I felt uneasy. I moved to a new city at this time, with my daughter now aged 10. I took her to a Christmas party held at the Quaker meeting house in Canterbury, in January 1973. Between party games I took a break and noticed in the foyer a young man sitting beside a table spread with books. I was told they were about the Bahá’í Faith. He told me about the unity of mankind, of religion; the oneness of God, and ourselves.
All he said exactly confirmed what I was experiencing within myself. I was invited to meet his family and talk some more. We had some wonderful, meaningful conversations, and three weeks later I signed a card to say that I accepted Baha’u’llah as the Manifestation of God for this day and age. I am still in touch with my spiritual parents, Tony and Annie McCarthy. This was in February 1973. I soon met the Weinberg family – Rob was just four years old and recited prayers beautifully.
I knew nothing yet about laws or administration, but I did understand the concept of unity as the central theme and purpose for all of us to create a better world. I felt I had come home.
I gradually discovered how Bahá’ís live their lives, and the way communities are built and grow.
My own children, raised without a faith perspective, accepted my choice and have always supported and respected my beliefs. Two of my three sisters had more difficulty with this – they were Catholics. The eldest, who was an atheist/agnostic, strongly approved and supported me and often gave me opportunities to talk about my faith to her friends. Many years later, the Catholic sisters also accepted and approved my choice of religion.
My journey had just begun. I went to the International Bahá’í Conference in Paris in (1976) and learned there about pioneering. This inspiring event eventually led me to take a pioneer post in Greece. When I retired from my work as a social worker I travelled around the world for 10 months to teach the faith, visiting many countries, serving in the newly built House of Worship in India, and especially visiting isolated Bahá’í families who rarely had a travel teacher come their way. My teaching tool was my little Welsh Celtic harp, with songs to share. I played and sang in trains, in airports, everywhere where people gathered and then I could talk about the faith with them. On my return, I wrote to the International Teaching Centre in Haifa and asked them where in the world I should go as a pioneer. I had in mind to serve for a year or two in another country. Greece was their suggestion and I arrived there with one suitcase on 21st April 1991, along with Ursula Muhlschlegel, and we shared a flat in Athens for the first 3 ½ years. I continued to serve there for the next 20 years!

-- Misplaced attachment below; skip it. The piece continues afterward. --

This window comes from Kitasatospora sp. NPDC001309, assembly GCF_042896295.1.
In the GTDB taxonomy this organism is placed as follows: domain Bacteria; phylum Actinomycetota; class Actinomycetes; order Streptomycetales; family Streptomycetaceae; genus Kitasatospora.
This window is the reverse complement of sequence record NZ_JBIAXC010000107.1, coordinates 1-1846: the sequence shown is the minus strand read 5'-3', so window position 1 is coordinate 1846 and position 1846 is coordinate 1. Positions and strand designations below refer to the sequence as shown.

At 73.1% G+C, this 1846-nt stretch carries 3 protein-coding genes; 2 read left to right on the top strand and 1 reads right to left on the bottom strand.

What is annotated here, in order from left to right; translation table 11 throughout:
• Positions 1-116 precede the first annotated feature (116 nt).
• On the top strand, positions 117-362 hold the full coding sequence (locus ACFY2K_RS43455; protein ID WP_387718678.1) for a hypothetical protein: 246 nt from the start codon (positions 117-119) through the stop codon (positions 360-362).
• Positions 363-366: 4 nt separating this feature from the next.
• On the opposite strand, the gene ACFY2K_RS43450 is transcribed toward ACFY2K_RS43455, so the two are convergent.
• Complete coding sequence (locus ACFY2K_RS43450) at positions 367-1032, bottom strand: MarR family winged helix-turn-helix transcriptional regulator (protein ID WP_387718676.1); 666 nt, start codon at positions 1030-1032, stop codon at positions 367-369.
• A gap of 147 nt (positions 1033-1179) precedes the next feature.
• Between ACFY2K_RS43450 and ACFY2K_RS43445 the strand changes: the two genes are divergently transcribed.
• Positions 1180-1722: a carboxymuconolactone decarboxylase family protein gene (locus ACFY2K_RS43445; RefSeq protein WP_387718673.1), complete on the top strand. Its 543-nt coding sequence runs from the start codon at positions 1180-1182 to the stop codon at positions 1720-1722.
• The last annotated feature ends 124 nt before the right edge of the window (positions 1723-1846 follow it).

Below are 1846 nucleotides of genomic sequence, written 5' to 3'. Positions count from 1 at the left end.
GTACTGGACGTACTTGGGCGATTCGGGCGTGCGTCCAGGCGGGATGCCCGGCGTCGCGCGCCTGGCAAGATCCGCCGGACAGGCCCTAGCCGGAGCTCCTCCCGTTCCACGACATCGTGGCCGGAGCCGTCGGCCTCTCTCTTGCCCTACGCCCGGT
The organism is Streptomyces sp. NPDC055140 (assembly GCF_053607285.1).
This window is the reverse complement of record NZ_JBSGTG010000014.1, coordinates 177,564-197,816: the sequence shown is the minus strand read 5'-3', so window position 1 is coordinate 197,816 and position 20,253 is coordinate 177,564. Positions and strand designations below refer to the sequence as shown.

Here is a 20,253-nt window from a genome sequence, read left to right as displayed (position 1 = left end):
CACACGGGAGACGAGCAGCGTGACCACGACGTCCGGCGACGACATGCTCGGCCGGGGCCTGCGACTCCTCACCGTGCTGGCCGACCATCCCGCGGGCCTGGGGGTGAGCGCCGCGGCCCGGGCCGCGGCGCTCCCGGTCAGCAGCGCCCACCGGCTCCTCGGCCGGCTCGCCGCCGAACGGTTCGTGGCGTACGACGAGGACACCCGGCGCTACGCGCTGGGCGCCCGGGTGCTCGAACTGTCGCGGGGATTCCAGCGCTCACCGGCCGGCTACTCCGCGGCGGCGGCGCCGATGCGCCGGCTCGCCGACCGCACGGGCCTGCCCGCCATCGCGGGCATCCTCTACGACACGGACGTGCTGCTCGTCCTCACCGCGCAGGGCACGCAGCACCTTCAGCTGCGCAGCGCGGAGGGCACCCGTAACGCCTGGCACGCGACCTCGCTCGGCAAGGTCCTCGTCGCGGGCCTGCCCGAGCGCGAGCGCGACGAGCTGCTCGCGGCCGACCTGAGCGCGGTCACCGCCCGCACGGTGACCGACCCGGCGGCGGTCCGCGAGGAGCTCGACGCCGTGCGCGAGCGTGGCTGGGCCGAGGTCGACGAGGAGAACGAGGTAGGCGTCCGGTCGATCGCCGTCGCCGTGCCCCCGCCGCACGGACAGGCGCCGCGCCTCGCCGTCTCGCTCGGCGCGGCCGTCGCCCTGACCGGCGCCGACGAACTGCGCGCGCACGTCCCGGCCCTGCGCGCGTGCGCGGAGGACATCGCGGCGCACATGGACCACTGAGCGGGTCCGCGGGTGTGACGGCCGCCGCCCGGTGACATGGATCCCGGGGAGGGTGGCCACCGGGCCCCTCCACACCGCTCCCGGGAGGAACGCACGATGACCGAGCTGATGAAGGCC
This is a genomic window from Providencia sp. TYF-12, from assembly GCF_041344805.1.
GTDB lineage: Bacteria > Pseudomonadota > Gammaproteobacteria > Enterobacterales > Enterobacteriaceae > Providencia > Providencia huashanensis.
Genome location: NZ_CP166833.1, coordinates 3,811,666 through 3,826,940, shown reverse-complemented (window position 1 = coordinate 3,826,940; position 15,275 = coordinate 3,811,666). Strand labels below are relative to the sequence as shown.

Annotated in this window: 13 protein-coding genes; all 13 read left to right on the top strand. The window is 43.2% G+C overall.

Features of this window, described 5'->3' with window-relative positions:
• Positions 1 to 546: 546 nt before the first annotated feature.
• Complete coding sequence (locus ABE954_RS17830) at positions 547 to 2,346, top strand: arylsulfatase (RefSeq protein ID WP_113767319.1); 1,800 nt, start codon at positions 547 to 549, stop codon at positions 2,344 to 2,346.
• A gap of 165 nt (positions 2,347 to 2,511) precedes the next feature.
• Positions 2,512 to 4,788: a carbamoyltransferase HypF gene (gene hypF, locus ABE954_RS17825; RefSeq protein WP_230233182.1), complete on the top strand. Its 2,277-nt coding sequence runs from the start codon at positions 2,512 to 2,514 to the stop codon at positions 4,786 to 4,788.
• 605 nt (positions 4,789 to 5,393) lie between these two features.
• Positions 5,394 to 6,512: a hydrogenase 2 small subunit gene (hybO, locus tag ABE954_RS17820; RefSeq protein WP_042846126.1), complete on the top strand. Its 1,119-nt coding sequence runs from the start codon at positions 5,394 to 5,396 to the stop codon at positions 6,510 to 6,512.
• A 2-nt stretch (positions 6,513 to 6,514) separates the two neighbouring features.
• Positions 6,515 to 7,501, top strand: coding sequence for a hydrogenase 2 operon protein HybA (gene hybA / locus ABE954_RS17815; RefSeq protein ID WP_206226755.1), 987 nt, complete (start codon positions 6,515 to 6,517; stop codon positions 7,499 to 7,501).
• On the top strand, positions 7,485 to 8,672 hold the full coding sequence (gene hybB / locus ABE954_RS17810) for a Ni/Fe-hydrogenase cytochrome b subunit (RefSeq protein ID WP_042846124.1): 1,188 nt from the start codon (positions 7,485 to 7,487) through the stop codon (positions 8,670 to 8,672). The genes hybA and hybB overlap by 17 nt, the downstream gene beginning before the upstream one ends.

In 1992 I had the bounty of going to the Bahá’í World Centre for the commemoration of the 100th anniversary of the passing of Baha’u’llah , and later that year to have the blissful experience of singing in the choir for the Holy Year World Congress in New York Then there were wonderful Summer Schools in Greece to attend each year, always involved with the children’s programme; a nine day pilgrimage in 1997 and a 3 day visit in 2000. And of course the day to day activities of a Bahá’í pioneer in this busy capital of Greece as we work to fulfil the amazing plans of the Universal House of Justice.
I am still learning this “divine art of living” !
I will return to my homeland in Wales as I approach my 90th year, and hope to serve there too, in what time remains, my spirit gladdened and refreshed by this wonderful Faith.